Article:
1. Focus! Resources are limited in an early-stage startup, and as an entrepreneur you can only do so much. So, you should focus on what’s most important. Find your target customers and create a product that dazzles them. Anything that distracts from that priority is a problem. Scuttle your side projects. Skip the conference speaking engagement. But excessive focus comes with risks. If you concentrate all of your efforts on a single customer segment, your logical target will be early adopters. Focusing only on them and ignoring the needs of mainstream customers can yield a false positive. Likewise, if you haven’t tried to sell your product to any other customer segments, or you have only employed a single marketing method, you may have trouble identifying options when it comes time to pivot.
  1. Be scrappy! Facing resource constraints, entrepreneurs must conserve cash by being thrifty. But if your venture cannot execute because your team lacks crucial skills, you’ll have to decide whether to recruit new employees with the right stuff. If these candidates are expensive, a frugal founder might pass on hiring them—and continue to suffer with bad bedfellows.

So, you should follow the conventional advice—most of the time. You should be scrappy, passionate, and persistent—most of the time. You should move decisively and put a laser-like focus on your top priorities, including growth—most of the time. In other words, you should view these principles less as gospel and more as a tool for making decisions when the stakes are low, or on those rare occasions when you must make a split-second, high-stakes decision and you just don’t have enough time to assess the tradeoffs thoroughly.


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Complex decisions that can, if bungled, boost your odds of failure—for example, shifting from exploring to expanding; balancing the needs of early adopters and mainstream customers; pivoting; or hiring experts—should not be made according to simple rules. Rather, you should weigh your options and tradeoffs deliberately. In particular, be careful with the widely held presumption that entrepreneurs should trust and follow their gut instincts. Under the pressure of bet-the-company decisions, your gut will be wracked by strong emotions—and that can obscure the right move. Sleep on these decisions—maybe for two nights. Then, write up your analysis of options and tradeoffs, and share it with team members and investors. I truly believe that with crucial choices, what Nobel Prize–winning economist Daniel Kahneman calls “slow thinking” will boost your odds of survival.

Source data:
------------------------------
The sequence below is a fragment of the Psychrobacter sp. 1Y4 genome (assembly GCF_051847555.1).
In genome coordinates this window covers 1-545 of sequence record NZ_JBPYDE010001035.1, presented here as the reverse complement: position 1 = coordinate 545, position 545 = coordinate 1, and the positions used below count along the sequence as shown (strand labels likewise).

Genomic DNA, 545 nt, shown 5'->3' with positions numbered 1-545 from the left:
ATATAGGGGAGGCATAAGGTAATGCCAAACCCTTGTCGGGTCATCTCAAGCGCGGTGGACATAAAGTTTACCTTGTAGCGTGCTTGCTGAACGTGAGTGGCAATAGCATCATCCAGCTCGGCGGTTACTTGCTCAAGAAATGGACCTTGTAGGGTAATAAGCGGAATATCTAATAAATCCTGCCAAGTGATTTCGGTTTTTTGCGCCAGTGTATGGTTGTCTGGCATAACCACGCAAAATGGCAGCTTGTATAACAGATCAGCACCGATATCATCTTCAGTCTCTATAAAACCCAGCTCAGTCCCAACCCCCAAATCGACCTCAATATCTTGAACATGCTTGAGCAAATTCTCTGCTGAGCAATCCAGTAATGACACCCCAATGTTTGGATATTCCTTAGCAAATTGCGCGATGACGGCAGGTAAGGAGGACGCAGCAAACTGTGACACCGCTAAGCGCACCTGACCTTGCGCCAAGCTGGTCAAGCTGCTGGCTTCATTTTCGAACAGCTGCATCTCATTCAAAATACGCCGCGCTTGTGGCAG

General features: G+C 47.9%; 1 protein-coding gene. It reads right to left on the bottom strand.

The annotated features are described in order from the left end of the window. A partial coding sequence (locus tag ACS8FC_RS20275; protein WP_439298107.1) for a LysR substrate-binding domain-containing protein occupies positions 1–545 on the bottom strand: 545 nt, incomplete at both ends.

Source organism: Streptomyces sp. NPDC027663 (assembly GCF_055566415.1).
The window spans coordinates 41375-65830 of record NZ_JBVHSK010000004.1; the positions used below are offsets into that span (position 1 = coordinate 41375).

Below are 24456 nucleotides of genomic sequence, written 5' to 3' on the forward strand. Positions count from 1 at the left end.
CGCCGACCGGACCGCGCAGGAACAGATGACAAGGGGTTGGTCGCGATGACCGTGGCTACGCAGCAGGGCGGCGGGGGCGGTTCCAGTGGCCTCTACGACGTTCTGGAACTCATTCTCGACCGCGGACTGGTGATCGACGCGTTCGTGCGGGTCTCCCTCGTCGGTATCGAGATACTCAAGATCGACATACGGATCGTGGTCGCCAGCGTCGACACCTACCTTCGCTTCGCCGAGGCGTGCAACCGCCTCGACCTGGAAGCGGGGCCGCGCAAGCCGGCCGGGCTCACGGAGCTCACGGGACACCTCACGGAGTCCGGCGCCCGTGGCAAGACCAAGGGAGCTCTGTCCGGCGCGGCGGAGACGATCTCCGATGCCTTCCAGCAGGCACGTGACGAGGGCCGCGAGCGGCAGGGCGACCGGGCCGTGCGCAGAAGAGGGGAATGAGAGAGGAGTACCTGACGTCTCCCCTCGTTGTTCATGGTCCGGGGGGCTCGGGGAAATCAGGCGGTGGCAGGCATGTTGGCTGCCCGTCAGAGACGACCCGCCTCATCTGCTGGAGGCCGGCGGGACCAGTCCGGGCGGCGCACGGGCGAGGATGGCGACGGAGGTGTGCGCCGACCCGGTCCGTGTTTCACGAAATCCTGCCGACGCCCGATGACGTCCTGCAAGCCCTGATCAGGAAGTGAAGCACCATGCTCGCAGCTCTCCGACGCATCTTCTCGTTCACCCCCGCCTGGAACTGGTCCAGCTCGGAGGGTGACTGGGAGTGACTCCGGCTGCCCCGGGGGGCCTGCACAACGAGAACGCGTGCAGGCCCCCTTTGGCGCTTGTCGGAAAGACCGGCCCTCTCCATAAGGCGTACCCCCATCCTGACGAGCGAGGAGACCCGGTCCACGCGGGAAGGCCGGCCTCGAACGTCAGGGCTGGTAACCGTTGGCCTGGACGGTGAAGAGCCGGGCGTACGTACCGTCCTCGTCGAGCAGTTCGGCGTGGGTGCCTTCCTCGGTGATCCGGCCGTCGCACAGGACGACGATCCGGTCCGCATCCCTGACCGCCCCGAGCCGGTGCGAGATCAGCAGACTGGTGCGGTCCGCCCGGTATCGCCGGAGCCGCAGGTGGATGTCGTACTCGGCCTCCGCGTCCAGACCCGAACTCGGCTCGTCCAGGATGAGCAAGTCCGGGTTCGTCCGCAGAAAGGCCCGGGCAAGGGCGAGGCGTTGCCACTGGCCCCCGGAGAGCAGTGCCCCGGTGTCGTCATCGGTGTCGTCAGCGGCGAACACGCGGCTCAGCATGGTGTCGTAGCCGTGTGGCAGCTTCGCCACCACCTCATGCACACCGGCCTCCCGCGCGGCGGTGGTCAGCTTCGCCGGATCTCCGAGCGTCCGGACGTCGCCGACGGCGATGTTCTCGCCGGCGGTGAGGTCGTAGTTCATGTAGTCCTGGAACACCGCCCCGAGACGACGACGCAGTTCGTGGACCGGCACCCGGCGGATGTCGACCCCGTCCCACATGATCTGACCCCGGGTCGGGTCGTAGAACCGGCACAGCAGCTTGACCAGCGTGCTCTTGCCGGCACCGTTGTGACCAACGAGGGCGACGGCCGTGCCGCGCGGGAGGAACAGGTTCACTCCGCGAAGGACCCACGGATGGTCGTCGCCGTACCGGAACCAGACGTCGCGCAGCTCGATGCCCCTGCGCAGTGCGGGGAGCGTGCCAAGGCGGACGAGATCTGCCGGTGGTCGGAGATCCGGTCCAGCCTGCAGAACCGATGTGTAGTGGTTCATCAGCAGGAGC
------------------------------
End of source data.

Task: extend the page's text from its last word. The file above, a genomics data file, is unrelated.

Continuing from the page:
The fact that you’ve already committed to an entrepreneurial path, knowing full well that your odds of failure are high, suggests to me that you’ve come to terms with that possibility. You’re likely aware that while failure may be painful, the entrepreneurial path is, for many people, an irresistible draw—a career calling. You may well be one of them.

A few years ago, as startup valuations were booming, I worried that my current students—who were in middle school when the late 1990s internet bubble burst—were launching startups without appreciating the implications of another industry bust. I feared they were running headfirst, like a herd, toward a bruising outcome. So, I wrote to a number of my former students who’d launched ventures during 1999 and 2000—almost all of which failed when nuclear winter set in. I asked them: Do you regret founding your startup?

To my surprise, all but one alumni founder insisted they had no regrets whatsoever. Instead, they spoke about their pride in building a product, a team, and a business. They pointed to everything they had learned, and to the incredible experience they got from being a general manager, in charge of every aspect of their venture—with a level of responsibility that paled in comparison to what they would have had as an employee. And a couple of them added, “I’m glad that I won’t have to tell my grandchildren that when the internet took off, I watched from the sidelines, working at an investment bank.”

So, founder, I hope that after reading this letter, you’re ready to get off the sidelines. It will be an amazing ride, creating something out of nothing. To do that, think fast and think slow. And don’t lose sight of why you got behind the wheel in the first place. The world needs entrepreneurs like you to create jobs and produce the kind of innovation we need to solve society’s problems. Go build something great!

Best wishes,

Tom Eisenmann, author of “Why Startups Fail,” from which this article is adapted

“Why Startups Fail” is available now and can be purchased via StartupNation.com.